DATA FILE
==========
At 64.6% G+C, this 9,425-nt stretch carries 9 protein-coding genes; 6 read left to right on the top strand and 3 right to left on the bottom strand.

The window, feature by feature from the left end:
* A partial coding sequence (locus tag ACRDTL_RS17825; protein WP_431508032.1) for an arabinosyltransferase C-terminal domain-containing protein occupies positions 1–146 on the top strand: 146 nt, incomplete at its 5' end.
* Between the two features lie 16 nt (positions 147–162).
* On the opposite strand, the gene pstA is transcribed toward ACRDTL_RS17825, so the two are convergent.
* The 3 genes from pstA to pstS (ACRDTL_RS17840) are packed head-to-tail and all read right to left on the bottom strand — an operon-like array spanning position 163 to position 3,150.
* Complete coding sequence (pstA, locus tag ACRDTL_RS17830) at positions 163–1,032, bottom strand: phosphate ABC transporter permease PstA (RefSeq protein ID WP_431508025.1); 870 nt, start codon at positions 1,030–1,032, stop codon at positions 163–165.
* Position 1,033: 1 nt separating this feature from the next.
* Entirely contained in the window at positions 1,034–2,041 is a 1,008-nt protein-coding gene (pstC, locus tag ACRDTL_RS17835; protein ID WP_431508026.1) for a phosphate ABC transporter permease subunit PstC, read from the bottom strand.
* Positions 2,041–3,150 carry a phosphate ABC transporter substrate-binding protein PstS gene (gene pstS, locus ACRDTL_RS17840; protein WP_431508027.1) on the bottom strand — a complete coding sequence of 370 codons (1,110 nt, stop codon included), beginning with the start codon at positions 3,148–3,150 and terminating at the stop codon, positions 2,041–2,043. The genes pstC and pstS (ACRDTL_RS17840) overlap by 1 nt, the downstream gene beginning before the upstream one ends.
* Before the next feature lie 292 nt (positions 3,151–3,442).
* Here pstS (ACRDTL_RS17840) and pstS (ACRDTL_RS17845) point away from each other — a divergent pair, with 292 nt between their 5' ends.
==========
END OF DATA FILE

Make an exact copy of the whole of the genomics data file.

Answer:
At 64.6% G+C, this 9,425-nt stretch carries 9 protein-coding genes; 6 read left to right on the top strand and 3 right to left on the bottom strand.

The window, feature by feature from the left end:
* A partial coding sequence (locus tag ACRDTL_RS17825; protein WP_431508032.1) for an arabinosyltransferase C-terminal domain-containing protein occupies positions 1–146 on the top strand: 146 nt, incomplete at its 5' end.
* Between the two features lie 16 nt (positions 147–162).
* On the opposite strand, the gene pstA is transcribed toward ACRDTL_RS17825, so the two are convergent.
* The 3 genes from pstA to pstS (ACRDTL_RS17840) are packed head-to-tail and all read right to left on the bottom strand — an operon-like array spanning position 163 to position 3,150.
* Complete coding sequence (pstA, locus tag ACRDTL_RS17830) at positions 163–1,032, bottom strand: phosphate ABC transporter permease PstA (RefSeq protein ID WP_431508025.1); 870 nt, start codon at positions 1,030–1,032, stop codon at positions 163–165.
* Position 1,033: 1 nt separating this feature from the next.
* Entirely contained in the window at positions 1,034–2,041 is a 1,008-nt protein-coding gene (pstC, locus tag ACRDTL_RS17835; protein ID WP_431508026.1) for a phosphate ABC transporter permease subunit PstC, read from the bottom strand.
* Positions 2,041–3,150 carry a phosphate ABC transporter substrate-binding protein PstS gene (gene pstS, locus ACRDTL_RS17840; protein WP_431508027.1) on the bottom strand — a complete coding sequence of 370 codons (1,110 nt, stop codon included), beginning with the start codon at positions 3,148–3,150 and terminating at the stop codon, positions 2,041–2,043. The genes pstC and pstS (ACRDTL_RS17840) overlap by 1 nt, the downstream gene beginning before the upstream one ends.
* Before the next feature lie 292 nt (positions 3,151–3,442).
* Here pstS (ACRDTL_RS17840) and pstS (ACRDTL_RS17845) point away from each other — a divergent pair, with 292 nt between their 5' ends.